Return of the Living Dead - Movie Review

In 1968 George A. Romero's first film, the seminal classic Night of the Living Dead, was released unto an unsuspecting public. The film spawned 3 direct sequels (Dawn of the Dead, Day of the Dead, and Land of the Dead) all of which were directed by Romero. Casual horror movie may have never previously noticed, but there is a subtle but distinct change in the naming scheme of the series beginning with the second installment. As part of an agreement with the somewhat lesser known Night of the Living Dead co-writer John Russo, Romero could go on tell more stories in the same universe, but Russo exclusively would retain the rights to use of the phrase "-of the Living Dead."

Return of the Living Dead is a cleverly developed concept from Russo that does not entirely forsake the Romero classic that came before it. The premise of Return of the Living Dead is based on the idea that the events that transpired in the original Night of- film were based on real events. As a character in the first act explains, the basics regarding reanimated corpses were true, but the filmmaker was forced by the military to change people's names and some facts regarding the basis of the outbreak. This scene retelling the release of the original film is sufficient homage to that which came before it but still allows for some new, fun twists along the way.

The film begins in a medical supply warehouse with the old caretaker relating the true story nature of the "Night of the Living Dead" zombie outbreak to a new employee. The old caretaker knows the truth of the story because their warehouse accidentally received a shipment consisting of a metal drum containing a bodyfrom the supposed outbreak. A mishap occurs and the metal drum is punctured, releasing the deadly reanimating agent 2,4,5 Trioxin into the basement. The gas spreads through the ducting system and ends up reanimating a corpse stored in the upper levels of the building. Eventually they corpse ends up dismembered and the owner of the medical supply warehouse calls in a favor with an old friend working at the local mortuary. They burn the still wriggling pieces in the furnace but end up releasing the reanimating gas into the atmosphere through the resulting smoke. A torrential thunderstorm carries the gas into the soil of the local cemetery releasing a horde of nigh-unstoppable, brain-craving ghouls.

The story follows two separate groups of people, the aforementioned warehouse employees, and a group of punkish teenagers partying in said local cemetery. These younger characters are most definitely a product of the times, sporting a mishmash of giant 80's hair, leather jackets with chains, and styling mohawks. The collection of young actors do a suitable job playing the collection of fodder for the hungry monsters. Of special mention is 1980's scream queen Linnea Quigley playing the role that most every teenage male will remember her for; the young, nimble nymphomaniac, Trash. In a role that helped solidified her legend, Quigley sheds her clothes in a full frontal dancing scene about 20 minutes into the film and remains essentially naked for the entire runtime, even in scenes after her transformation into a zombie. Stories of theater audiences cheering every time Quigley came on screen, incredulous of the fact that this girl could possibly still be completely naked, are passed down amongst fans even today.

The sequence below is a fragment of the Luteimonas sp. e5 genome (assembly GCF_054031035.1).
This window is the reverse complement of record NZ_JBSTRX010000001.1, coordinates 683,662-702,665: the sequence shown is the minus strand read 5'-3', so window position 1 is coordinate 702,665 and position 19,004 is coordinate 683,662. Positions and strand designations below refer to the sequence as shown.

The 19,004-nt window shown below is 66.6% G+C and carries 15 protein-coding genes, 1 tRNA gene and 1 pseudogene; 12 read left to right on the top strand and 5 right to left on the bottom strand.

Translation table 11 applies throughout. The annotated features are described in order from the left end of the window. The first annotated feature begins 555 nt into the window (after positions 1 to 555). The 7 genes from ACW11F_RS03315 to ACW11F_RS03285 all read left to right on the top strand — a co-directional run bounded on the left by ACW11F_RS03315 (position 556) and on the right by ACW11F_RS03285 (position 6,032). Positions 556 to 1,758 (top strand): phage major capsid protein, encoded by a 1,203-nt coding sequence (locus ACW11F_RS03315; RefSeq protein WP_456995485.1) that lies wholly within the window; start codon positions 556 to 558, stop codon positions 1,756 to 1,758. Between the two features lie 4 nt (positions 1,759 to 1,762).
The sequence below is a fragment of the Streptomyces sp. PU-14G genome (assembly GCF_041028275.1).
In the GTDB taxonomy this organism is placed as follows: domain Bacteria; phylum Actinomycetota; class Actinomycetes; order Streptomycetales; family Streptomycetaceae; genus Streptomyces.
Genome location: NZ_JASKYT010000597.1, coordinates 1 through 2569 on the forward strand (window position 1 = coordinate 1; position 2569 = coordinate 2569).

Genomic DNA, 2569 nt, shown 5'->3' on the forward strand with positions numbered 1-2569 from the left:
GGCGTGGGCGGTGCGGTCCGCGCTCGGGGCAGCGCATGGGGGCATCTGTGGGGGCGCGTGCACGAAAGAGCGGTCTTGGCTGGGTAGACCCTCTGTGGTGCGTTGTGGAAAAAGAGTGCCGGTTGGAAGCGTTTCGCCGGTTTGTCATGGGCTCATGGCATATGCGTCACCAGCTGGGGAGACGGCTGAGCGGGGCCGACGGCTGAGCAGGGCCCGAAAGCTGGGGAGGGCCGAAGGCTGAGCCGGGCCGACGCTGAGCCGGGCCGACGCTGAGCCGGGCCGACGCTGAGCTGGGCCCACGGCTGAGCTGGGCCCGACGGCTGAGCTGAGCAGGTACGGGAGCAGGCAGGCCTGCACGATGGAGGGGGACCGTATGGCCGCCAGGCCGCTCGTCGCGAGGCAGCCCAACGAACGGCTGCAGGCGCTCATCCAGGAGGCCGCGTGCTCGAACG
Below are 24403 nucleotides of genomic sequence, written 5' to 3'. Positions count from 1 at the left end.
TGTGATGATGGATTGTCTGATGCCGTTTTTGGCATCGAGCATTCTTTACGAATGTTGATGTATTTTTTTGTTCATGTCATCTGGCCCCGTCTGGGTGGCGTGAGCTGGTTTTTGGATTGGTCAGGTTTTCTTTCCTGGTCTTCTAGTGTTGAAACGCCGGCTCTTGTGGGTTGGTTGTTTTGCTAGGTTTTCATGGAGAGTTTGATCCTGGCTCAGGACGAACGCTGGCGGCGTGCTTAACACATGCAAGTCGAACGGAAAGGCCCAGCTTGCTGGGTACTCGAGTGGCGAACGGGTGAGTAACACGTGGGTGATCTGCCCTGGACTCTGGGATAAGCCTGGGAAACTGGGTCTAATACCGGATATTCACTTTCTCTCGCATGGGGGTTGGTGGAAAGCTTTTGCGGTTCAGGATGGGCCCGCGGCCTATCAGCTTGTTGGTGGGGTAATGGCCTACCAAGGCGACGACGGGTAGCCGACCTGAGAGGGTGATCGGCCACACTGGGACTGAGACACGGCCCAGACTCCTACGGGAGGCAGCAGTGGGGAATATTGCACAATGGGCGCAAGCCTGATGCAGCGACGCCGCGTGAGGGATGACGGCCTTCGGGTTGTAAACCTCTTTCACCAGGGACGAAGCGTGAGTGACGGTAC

Return of the Living Dead departs from the standard Romero-Zombie mythos in several significant ways. Amongst the most noticeable to horror fans may be the ways that the zombies act and are dispatches. Foremost amongst these changes is the origins of one of the oldest zombie cliches. When asked what a zombie says, most anyone would immediately respond "Brains! Braaaaaains!" Despite this, the classic Romero-Zombie is incapable of speech. Not so in Return of the Dead. In fact, this may be the film that solidified that particular turn of phrase in the collective consciousness of pop culture. In another departure, these zombies do not just crave the flesh of the living, they crave the brain specifically and are quite vocal about their digestive needs.

Another major departure that many casual horror fans think is a recent invention of modern films like 28 Days Later and the Dawn of the Dead remake (2004) is the fast-moving zombie. In actuality, this particular zombie convention can be traced back to much earlier in the time-line of the genre. Return of the Living Dead features these fast moving zombies and even does one better over their contemporary counterparts; these zombies have intelligence. Although in later films the Romero-Zombies learned to use simple tools, these zombies show complex problem solving skills almost immediately, setting up traps and luring still-living victims into their midst using police and emergency radios. Worse still, the zombies in Return of the Living Dead are essentially unstoppable juggernauts that can only be destroyed by incinerating their bodies (or high electrical current, as in the sequel to this film). Destroying the brain or removing the head doesn't help as the rest of the reanimated body keeps coming.